SPECIAL ARTICLEDecember 15, 2007 Economic & Political Weekly114movements of workers, peasants and agrarian labourers thus have another goal along with distributive justice and democratic rights – of the right over resources and means and production processes.Gender equality has become a part of the rights and equality discourse in every sector and every movement. There has been further differentiation and diversity within the women’s move-ments and the canvas of equality was extended on the basis of class and caste. Within anti-caste struggles, there is more con-sciousness of the internal contradictions and need for class equal-ity. There are some signs of these developments in the dalit and anti-caste movements during the latter part of 1990s. As urban-industrial and centralised development has not provided a pana-cea for caste-based deprivation, there seems to be a new interpre-tation in the context of global and national capital and internal colonialism. Secularism has been one of the cardinal percepts of alternative development and a number of secular groups hold that the struggle for secularism should also include resistance against unjust development. Many groups – like the MuslimOBC Sanghatana in Maharashtra or Pasmanda Muslim Mahaz in Bihar – link global and local colonialism and injustice. Defining Production and MarketThe new movements have been questioning, not only unequal distribution, but also the very process and technology of produc-tion. Drawing from the Gandhi-Kumarappa era to the present day of new environmentalism, they maintain that the production process and its technology have an in-built disposition that deter-mines the ways of utilisation of resources, organisation of labour along with its distribution and consumption. The capital- intensive, centralised projects and their unsustainable techno-logies encroach upon the livelihood and resources of the victim communities, and also minimise livelihood opportunities for non-affected people. These conventional production processes are harmful even for the consumers. In the words of Kumarappa (1948), “it is the complicated lifestyle, encouraged by the capita-list industrialism that leads to unnecessary demands on our re-sources, cost, time and energy. It also leads to pointless and irre-levant production and consumption processes. This is also against the spirit of science and rational decision-making and choices.” By effecting changes merely in the distribution pattern without addressing production and technology, exploitation and inequa-lity cannot be done away with. The organisation of production corresponds with the means of production. The movements have brought to light the tremendous loss of resources – forests, land, money, etc, due to development projects and policies. It is a highly subsidised development which glosses over the huge cost the nation pays in the form of loss of green forest, pure air and water, fertile land, livelihood and social dis-ruption. If these costs were computed, these projects would re-flect their burden and prove counter-productive for the nation. These movements have rejected the archaic view of development and science represented by big and complicated machines and technology. For them developed science consists in unpretentious, realistic, decentralised, manageable, controllable technology and production process. It should be low capital, low-energy, accessible to all, giving level-playing field, environment friendly, based on locally available material, skill and creativity and catering pri-marily to the needs of the nearest area. Such production process must be livelihood-oriented, democratic and participatory, with the involvement and clear stake of the workers, protecting the autonomy of the individual and community from any hegemonic control. This new ideology stands for plurality and autonomy, a truly open economy where every producer has an equal opportu-nity despite her access to capital or socio-political linkages. Such plurality of creativity and production is also in the inter-est of the consumer. Instead of one Pepsi or Coke monopolising tastes or prices, there is concern to protect the space for the local drinks or other products like footwear, cloth, etc, from every village or hamlet/lane. Thousands of affordable and sustainable alternatives based on people’s knowledge, initiative and participation are being developed in many parts of country – regarding water harvesting, irrigation, decentralised power generation, organic agriculture, indigenous seeds, food and food making, alternative health-systems, alterna-tive education (nai talim), employment generation, alternative industries like the Tiny Tech industries of Rajkot, alternative mar-keting like Apna Bazaar in Mumbai, and alternative lifestyle, etc. Like Gandhi, the new movements oppose “industrialism”, not the industries, as the former inevitably depends upon “one’s capacity to exploit, on the foreign markets and on the absence of competitors. The products are imposed on the inert/passive peo-ple by converting them only in the idle consumers by the capital-ists” [Kumarappa 1948]. Like Sarvodaya the new movements op-pose standardisation and uniform regimentation in production, habits, thought processes and celebrate the plurality of creativity in each individual, social group, region and terrain. For them the demands “should be embedded in the local production system and the lives of the people around us. This will lead to well-founded and rational social system, and to non-violent healthy growth, which alone would lead to a sustainable society” [ibid]. The movements stand for the ‘swadeshi’ or indigenous production system which promotes an open, free, autonomous and practical production system linked to people’s needs. The swadeshi pro-duction system gives more variety and choice to the consumer. It paves the way for an open, autonomous, healthy market and economy. Gandhi has a clear idea of Swadeshi, “Swadeshi means giving preference to the things – products, people, institutions and issues – to our immediate surroundings to the more remote. If there are any shortcomings in these things, we must try to remove them. This would have helped to solve the problem of poverty, sani-tation, governance and social inequality long back. The Swadeshi is not a boycott movement undertaken by way of revenge.Itisa creed of commitment and love for your own people” [Gandhi 1962]. The new movements have compelled us to think about consump-tion patterns beyond the cliché of consumerism. It is not “moral policing” as the capitalist media makes out, but rather a matter of economic and political priorities. Sustainable and equitable pro-duction and distribution is in turn linked with the consumption pattern within the system – that is the lifestyle of people. The consumption pattern of the society has a dialectical relation with the production and distribution process and it also interacts with human needs and aspirations. To provide equal basic necessities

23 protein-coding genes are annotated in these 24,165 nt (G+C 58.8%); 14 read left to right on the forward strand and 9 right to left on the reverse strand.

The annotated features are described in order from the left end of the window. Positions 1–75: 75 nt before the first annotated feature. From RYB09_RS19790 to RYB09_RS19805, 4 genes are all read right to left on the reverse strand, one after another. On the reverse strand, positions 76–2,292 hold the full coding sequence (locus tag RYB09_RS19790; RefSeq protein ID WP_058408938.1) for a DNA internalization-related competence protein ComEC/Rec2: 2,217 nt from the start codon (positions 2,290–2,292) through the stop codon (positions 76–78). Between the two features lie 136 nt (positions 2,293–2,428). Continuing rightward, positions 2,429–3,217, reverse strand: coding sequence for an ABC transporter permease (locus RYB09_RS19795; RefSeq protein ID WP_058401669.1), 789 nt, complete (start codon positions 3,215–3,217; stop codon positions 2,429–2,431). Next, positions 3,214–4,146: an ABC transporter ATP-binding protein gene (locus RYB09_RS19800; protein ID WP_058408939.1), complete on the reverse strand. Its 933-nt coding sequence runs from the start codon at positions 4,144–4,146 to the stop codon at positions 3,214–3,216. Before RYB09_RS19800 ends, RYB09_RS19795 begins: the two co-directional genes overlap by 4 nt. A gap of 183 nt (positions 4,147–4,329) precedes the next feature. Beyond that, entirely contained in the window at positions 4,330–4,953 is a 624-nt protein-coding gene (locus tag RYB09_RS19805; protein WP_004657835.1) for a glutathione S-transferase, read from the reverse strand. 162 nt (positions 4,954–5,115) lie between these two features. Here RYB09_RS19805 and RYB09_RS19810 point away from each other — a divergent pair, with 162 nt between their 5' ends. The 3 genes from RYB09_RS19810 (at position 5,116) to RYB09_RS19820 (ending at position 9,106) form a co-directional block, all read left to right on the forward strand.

SPECIAL ARTICLEEconomic & Political Weekly December 15, 2007115for all on a sustainable basis, society will have to demarcate the extent of the permissible consumption for the individuals. An up-per ceiling needs to be set to consumption – to conserve our scarce natural resources and for distributive justice. Restricting consumption is not denying the basic needs and comforts of the have-nots. Instead, it is aimed at making available life-sustaining comforts for all, within the overall resource matrix. The American standard of water and electricity consumption can-not be a criterion for development all over the world. It would not be possible to provide to all Indians even the fraction of power and water consumption available in the US and Europe even if we dam all our rivers, cut all the forest and destroy fertile lands. Therefore, the unbridled consumption and luxury of the few would have to be contained – either at the policy level through various political-social devices or through voluntary acceptance of modest life-styles. Gandhi aptly commented that the “Earth has enough to satisfy the need of all, but not greed of one person” (1962). A moderate lifestyle does not mean the “economics of poverty” or the denial of variety and enrichment. It simply means the en-joyment of what is available to the extent it is available for all. Apart from social and economic unsustainability, very high con-sumption seems to be an impediment for the non-material en-richment of individuals and communities. It leaves little space for non-material aspects of life; the happiness one can explore in re-lations, justice, friendship, cultural and social activities, arts and knowledge which make life meaningful. Modern day commodifi-cation and consumerism is but an extension of capitalism and commercialisation and makes for alienated and decontextualised individuals. This commodification occurs not because people need it, but is also an imposed and loaded choice. Politics of Aesthetics and ArtThe prevalent capitalist-consumerist development model has re-sulted in monocultures of minds, expressions and tastes, while gloating over the grotesque, raucous and crude. Such “produc-tion” is manufactured and controlled by a few in the name of mass-culture. The alternative production process and lifestyle espoused by movements seeks for an enriched economic, social and cultural life. It gives spaces for more diverse and authentic expressions of aesthetic and cultural values of individuals and communities, the productive capacities and creativity among vari-ous individuals and groups, along with providing a dignified liveli-hood for them within the system itself. An alternative development strives for a more subtle, unpretentious and beautiful life. It sets free the creativity and variety inherent in our village artisans, artists, women and the underprivileged people considered as backward. The so-called backward castes have created large and small waterworks, architecture, art, clothes, housing; practised town planning, agrarian practices, food-preparing, health and education all over India, blending skilfully utility, practicability, accessibility and aesthetics, and made them a part of community practice. These aesthetics are accompanied by ethical and social norms and political-economic sanctions. According to Kumarappa, “rejecting the capital-intensive, mass scale and standardised production sys-tem is necessary for making life resourceful and provide scope for individual creativity, character and production” (1948). People’s culture, aesthetics and art need to be taken more seriously than being treated at present by the new movements. Alternative devel-opment is a process whereby one’s politics, ethics (personal) and aesthetics correspond with each other. The hegemony of “valid knowledge” in the hands a select group has been the root cause of domination, subjugation and exploita-tion. The conventional development model is established on the notion that there exists only one linear knowledge base. The new consciousness questions its supremacy and validity itself. Know-ledge no longer can become epoch-centred or specific to a particular group/country. The appreciation of plurality of knowledge, of eve-ry community and group, based on certain criterion, is replacing the hegemonic concept of “knowledge”. Limiting the vast spec-trum of knowledge due to the colonial or brahminical approach, we are deprived of a rich and varied world of knowledge, expres-sions and production processes that common people developed.This realisation of the diversity of knowledge and production or development processes have contributed to increased interface with and understanding of complex reality. The emerging respect for people’s knowledge and people’s science is a pointer in that direction. However, the new movements must also be aware of the limits and perils of the unqualified glorification of the popu-lar practices and archaic science. Albeit, most of them respect, use and theorise people’s knowledge and theories, but on the basis of certain universal principles about systematic knowledge. Universal scientific spirit and rationality despises pretentious be-havioural patterns, superfluous production processes, and rejects current development policies and projects as obsolete and archaic. The sarvodayis like Vinoba Bhave (1970) conceived science in its most enlightened sense, “If science remains combined with violence both would destroy earth. With ethical values as the guide the same science can enhance and elevate life. With sci-ence life becomes simple and less complicated. It will cut costs, time and energy and superfluous production or consumption. It will promote balance”. The “people’s science groups” and anti-superstition groups spread all over India have been imparting this political message of science. There is another stream of environmentalists and social scientists who question the methodology and content of science itself arguing that science is not neutral. Instead, it has an intrinsic predisposition for materi-alism, exploitation, domination and violence. People’s Power, State and New InternationalismAlmost all new movements have a common agenda of restricting state power and strengthening people’s power. The new move-ments want the people to redefine the content and process of deve-lopment, where the pervasive power of the state does not suppress the initiatives and capacities of people through the panchayat raj village republics. According to this thought decentralisation is not to be the old oppressive village system. Gandhi clarified, “Panchayati raj concept and practice is different from the tradi-tional Panchayat system; the equality and absence of exploitation and oppression are the hallmarks of the new Panchayat raj system based on the non-violence and truth... The real goal of any ‘national planning’ must be the planning at the smallest level. National planning should be in reality ‘village planning’. The